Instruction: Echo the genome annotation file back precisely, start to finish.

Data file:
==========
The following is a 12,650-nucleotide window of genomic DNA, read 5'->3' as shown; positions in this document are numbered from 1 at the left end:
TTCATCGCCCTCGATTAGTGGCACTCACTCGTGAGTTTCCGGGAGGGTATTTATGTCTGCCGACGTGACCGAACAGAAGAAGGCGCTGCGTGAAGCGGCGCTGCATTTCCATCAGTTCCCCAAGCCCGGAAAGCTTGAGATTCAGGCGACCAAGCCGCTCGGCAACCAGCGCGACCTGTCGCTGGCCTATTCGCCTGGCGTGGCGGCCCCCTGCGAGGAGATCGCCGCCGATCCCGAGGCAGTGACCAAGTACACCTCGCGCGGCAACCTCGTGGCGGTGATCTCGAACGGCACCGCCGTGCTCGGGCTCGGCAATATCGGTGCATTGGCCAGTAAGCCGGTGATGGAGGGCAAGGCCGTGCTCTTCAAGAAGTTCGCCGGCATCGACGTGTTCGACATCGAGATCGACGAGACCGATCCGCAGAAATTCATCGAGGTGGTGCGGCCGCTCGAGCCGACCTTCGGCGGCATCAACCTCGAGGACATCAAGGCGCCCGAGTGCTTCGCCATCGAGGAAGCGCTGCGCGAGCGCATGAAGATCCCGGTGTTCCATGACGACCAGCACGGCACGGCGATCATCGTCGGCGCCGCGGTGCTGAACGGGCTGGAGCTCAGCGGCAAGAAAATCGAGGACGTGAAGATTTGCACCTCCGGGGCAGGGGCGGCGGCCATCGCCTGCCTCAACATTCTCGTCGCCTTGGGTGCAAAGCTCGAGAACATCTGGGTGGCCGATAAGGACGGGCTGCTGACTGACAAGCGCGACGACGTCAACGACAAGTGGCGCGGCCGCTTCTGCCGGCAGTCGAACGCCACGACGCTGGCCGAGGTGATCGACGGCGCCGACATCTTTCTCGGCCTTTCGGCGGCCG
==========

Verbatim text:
The following is a 12,650-nucleotide window of genomic DNA, read 5'->3' as shown; positions in this document are numbered from 1 at the left end:
TTCATCGCCCTCGATTAGTGGCACTCACTCGTGAGTTTCCGGGAGGGTATTTATGTCTGCCGACGTGACCGAACAGAAGAAGGCGCTGCGTGAAGCGGCGCTGCATTTCCATCAGTTCCCCAAGCCCGGAAAGCTTGAGATTCAGGCGACCAAGCCGCTCGGCAACCAGCGCGACCTGTCGCTGGCCTATTCGCCTGGCGTGGCGGCCCCCTGCGAGGAGATCGCCGCCGATCCCGAGGCAGTGACCAAGTACACCTCGCGCGGCAACCTCGTGGCGGTGATCTCGAACGGCACCGCCGTGCTCGGGCTCGGCAATATCGGTGCATTGGCCAGTAAGCCGGTGATGGAGGGCAAGGCCGTGCTCTTCAAGAAGTTCGCCGGCATCGACGTGTTCGACATCGAGATCGACGAGACCGATCCGCAGAAATTCATCGAGGTGGTGCGGCCGCTCGAGCCGACCTTCGGCGGCATCAACCTCGAGGACATCAAGGCGCCCGAGTGCTTCGCCATCGAGGAAGCGCTGCGCGAGCGCATGAAGATCCCGGTGTTCCATGACGACCAGCACGGCACGGCGATCATCGTCGGCGCCGCGGTGCTGAACGGGCTGGAGCTCAGCGGCAAGAAAATCGAGGACGTGAAGATTTGCACCTCCGGGGCAGGGGCGGCGGCCATCGCCTGCCTCAACATTCTCGTCGCCTTGGGTGCAAAGCTCGAGAACATCTGGGTGGCCGATAAGGACGGGCTGCTGACTGACAAGCGCGACGACGTCAACGACAAGTGGCGCGGCCGCTTCTGCCGGCAGTCGAACGCCACGACGCTGGCCGAGGTGATCGACGGCGCCGACATCTTTCTCGGCCTTTCGGCGGCCG